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1 minute ago, Matt D said:

Formulae work in wrestling. The problem is that modern wrestling is full of bad formulae. This is why I said it in % terms instead of time terms "No longer than ten minutes." You can have a southern tag with heavy heat and comeback and a back and forth brawl and a dozen different narratives, and I still think the rule is clear. You can't do a finishing stretch that relatively long within a match without either throwing out elements that came before or introducing brand new elements without foreshadowing. 

Now, if you personally don't care about storytelling within matches and want at least a few to entertain you for the sake of being purely entertaining, that's your prerogative as a fan, certainly. 

I care about storytelling, but not everything needs to be the Odyssey.  Sure, the Odyssey is a great story, but sometimes I want a big dumb crime thriller.  Other times I want to read about a heist where I have to pay attention to every little detail or I won't understand how the ending makes sense.  I might want to read a mystery with a huge twist that I never saw coming.  All of these stories are worth telling, but you can't really use the same set of guidelines to tell these stories effectively.  The finishing sequence for every match needs to reflect the story that each match is trying to tell.  Wrestling is desperately in need of new ideas, and giving a set of best practices/guidelines/rules is the last thing we need.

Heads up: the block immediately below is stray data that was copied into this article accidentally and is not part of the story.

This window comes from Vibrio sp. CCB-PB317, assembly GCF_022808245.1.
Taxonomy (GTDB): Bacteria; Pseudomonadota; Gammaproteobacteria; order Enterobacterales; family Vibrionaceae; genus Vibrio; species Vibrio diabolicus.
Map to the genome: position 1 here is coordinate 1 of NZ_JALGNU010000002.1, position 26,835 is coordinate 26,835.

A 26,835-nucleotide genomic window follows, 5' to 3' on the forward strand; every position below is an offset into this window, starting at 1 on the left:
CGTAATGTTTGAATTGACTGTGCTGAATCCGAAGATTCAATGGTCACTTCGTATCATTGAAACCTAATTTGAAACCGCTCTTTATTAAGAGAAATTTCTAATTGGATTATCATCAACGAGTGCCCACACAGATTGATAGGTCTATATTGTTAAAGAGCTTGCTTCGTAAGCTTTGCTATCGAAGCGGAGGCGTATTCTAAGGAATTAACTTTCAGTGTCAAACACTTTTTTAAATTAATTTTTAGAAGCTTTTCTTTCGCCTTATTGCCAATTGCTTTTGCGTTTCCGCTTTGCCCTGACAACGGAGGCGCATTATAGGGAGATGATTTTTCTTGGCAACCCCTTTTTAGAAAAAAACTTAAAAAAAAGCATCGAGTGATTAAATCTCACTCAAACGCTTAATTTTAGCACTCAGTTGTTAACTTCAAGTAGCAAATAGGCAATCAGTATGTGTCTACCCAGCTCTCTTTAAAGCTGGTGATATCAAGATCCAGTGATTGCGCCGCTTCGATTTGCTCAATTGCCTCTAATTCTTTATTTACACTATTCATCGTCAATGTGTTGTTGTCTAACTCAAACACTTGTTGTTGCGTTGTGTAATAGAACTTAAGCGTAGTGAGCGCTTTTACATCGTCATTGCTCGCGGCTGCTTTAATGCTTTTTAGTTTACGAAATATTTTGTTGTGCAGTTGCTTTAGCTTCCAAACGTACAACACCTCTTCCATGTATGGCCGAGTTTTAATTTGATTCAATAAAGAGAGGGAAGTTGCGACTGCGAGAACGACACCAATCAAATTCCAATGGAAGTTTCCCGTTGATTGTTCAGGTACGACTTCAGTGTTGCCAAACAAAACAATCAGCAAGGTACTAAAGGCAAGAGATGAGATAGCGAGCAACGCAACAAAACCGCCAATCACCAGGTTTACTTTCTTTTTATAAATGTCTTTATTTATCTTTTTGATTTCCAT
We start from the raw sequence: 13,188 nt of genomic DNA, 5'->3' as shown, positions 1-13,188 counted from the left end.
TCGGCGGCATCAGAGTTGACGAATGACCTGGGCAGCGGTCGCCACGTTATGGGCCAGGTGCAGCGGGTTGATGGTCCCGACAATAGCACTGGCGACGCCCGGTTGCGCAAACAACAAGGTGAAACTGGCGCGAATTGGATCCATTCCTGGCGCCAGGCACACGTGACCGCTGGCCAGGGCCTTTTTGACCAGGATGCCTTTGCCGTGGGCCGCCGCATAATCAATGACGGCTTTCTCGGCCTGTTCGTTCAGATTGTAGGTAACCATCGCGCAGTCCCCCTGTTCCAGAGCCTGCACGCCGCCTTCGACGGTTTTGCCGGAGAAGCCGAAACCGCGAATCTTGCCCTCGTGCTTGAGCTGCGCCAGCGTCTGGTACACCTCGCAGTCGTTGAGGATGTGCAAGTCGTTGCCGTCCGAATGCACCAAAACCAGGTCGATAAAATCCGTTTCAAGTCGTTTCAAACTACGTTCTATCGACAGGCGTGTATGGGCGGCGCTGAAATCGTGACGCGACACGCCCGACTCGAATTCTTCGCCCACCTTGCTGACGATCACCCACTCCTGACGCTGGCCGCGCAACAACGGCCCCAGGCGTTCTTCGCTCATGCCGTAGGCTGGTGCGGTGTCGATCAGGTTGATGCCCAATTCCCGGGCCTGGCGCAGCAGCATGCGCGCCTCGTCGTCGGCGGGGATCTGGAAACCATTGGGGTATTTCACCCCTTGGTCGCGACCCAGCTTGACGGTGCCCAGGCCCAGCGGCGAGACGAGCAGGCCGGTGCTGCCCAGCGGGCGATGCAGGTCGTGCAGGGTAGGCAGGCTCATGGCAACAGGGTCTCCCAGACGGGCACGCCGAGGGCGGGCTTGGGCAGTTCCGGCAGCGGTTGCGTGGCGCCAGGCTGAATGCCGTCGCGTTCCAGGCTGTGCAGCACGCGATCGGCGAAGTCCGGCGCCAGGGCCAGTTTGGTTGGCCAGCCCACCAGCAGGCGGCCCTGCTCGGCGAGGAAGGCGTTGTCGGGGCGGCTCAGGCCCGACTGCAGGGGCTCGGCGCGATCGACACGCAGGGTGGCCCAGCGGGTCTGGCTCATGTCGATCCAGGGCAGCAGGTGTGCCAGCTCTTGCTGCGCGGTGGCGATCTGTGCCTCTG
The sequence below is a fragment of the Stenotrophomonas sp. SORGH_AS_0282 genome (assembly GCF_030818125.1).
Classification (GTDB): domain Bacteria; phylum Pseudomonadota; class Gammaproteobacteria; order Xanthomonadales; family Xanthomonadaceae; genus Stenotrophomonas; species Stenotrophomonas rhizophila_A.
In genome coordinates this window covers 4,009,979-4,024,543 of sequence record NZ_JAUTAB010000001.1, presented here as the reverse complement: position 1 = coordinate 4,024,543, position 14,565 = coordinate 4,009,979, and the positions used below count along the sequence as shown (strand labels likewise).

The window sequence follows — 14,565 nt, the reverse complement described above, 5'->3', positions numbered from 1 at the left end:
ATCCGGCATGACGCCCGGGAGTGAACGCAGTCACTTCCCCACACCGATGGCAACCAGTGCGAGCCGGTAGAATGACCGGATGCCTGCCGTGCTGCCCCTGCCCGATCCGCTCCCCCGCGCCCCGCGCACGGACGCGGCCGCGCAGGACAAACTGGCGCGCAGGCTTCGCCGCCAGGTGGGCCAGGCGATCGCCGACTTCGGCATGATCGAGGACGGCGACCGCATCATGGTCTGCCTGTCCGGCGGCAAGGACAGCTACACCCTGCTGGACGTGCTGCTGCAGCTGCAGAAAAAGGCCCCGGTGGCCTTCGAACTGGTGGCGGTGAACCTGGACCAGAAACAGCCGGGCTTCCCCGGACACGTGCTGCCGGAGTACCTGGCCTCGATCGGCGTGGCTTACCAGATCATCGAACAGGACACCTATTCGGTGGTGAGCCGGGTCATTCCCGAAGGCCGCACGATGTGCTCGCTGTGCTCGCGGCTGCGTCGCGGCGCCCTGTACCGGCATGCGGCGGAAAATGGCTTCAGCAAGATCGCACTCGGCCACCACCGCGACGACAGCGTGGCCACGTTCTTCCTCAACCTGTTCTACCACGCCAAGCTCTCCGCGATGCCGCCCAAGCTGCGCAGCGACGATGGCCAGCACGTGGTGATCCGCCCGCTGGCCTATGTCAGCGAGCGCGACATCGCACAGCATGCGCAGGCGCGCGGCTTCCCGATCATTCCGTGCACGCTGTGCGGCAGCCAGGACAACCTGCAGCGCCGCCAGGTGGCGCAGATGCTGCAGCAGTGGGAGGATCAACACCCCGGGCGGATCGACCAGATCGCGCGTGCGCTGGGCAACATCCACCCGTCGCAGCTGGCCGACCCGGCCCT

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4 minutes ago, supremebve said:

I care about storytelling, but not everything needs to be the Odyssey.  Sure, the Odyssey is a great story, but sometimes I want a big dumb crime thriller.  Other times I want to read about a heist where I have to pay attention to every little detail or I won't understand how the ending makes sense.  I might want to read a mystery with a huge twist that I never saw coming.  All of these stories are worth telling, but you can't really use the same set of guidelines to tell these stories effectively.  The finishing sequence for every match needs to reflect the story that each match is trying to tell.  Wrestling is desperately in need of new ideas, and giving a set of best practices/guidelines/rules is the last thing we need.

This notion is much more about wrestling criticism when reviewing matches over the last 40 years than what I want Orton and Keith Lee to do on Sunday, certainly. Less about how I want people to wrestle tomorrow than how I think we ought to look at what they did yesterday. I don't necessarily care about what they do tomorrow. I'm probably not going to watch it.